Have fun, ;-) (the Horwill alternating pace 10K run recommended for marathon training is a hellofaworkout!!)

  • Achilles,

    Aside from making you despondent about VO2 max, do you find the Polar S210 to be useful? I have considered getting one because of the interval function (amongst other things), but wouldn't mind some feedback before shelling out the dosh!

  • Achilles

    I've been reading the Gordon Pirie book that someone provided a link to the other week (sorry I can't remeber where it was - I'll try and e-mail it to you). He say'y that running economy and efficiency makes a huge difference - which I tend to believe. But then you look at his sessions and it makes you think "sure we would all get better if we could do intervals for three hours 4-5 times a week". He also believes it can take 8-10 years before you reach your peak!

    Anyway I think the message is that VO2 max is only one factor in improving performance.
  • Thanks MM and Martin - I knew you guys would have the answer, that's a big help.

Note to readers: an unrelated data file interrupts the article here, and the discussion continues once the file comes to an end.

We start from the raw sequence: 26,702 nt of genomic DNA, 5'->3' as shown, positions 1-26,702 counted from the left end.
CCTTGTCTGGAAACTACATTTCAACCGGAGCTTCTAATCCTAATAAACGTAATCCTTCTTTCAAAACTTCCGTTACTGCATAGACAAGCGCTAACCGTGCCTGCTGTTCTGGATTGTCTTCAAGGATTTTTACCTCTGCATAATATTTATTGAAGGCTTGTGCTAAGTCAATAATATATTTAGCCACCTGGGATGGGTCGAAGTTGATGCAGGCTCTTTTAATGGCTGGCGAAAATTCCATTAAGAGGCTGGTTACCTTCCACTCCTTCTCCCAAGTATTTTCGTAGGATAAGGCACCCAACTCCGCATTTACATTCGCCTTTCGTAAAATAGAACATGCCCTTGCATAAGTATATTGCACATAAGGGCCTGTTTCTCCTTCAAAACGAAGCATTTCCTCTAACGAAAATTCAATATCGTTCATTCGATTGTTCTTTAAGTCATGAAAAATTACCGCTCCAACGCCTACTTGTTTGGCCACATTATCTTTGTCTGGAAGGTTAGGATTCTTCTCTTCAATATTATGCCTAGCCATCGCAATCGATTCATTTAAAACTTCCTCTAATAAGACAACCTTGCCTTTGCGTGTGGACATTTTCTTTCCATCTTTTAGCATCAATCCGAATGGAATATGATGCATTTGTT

I guess the message is up your lactate threshold, improve your running economy and learn to handle unfeasible amounts of pain (hmmm, not so sure about that last bit!)

    I like the sound of it taking 8-10 years to reach one's peak - especially when I read somewhere the other day that it's only three! That's more like it - at least I've got some time left.

    Dalya - it's early days with the S210, but it seems to be ideal from reading the manual and the interval function is great - you can set warm-up, interval (up to 30!) and recoveries, and cool-down, all as one session, and you can store your own customised work-out presets and so on, so it's pretty sophisticated (by my standards!). I'd say that compared to my old (bust!) Nike HRM]Triax, it's seriously good value.

  • Achilles, Dalya

    I also swapped a broken Nike HRM for a Polar S210. I figured that while the Polar has lots of functions I don't use yet, it will last me many years so I'll gradually grow into it.

  • Dear All

    Interesting thread - I tried the VO2 max fitness test thing on the Polar, and re-tested it the next day by which time it had got worse, so I stopped using that function!

    Still love the HRM though.

    I think it does take a few years to get towards your potential, and for me personally, the formula includes:

    * One long SLOW run per week (dont burn it)
    * One tempo run of 45m to 60min
    * One fartlet run of 45m to 60min

    I think the tempo run is vital - just weaving over and under your threshold pace.

    Good Luck Pals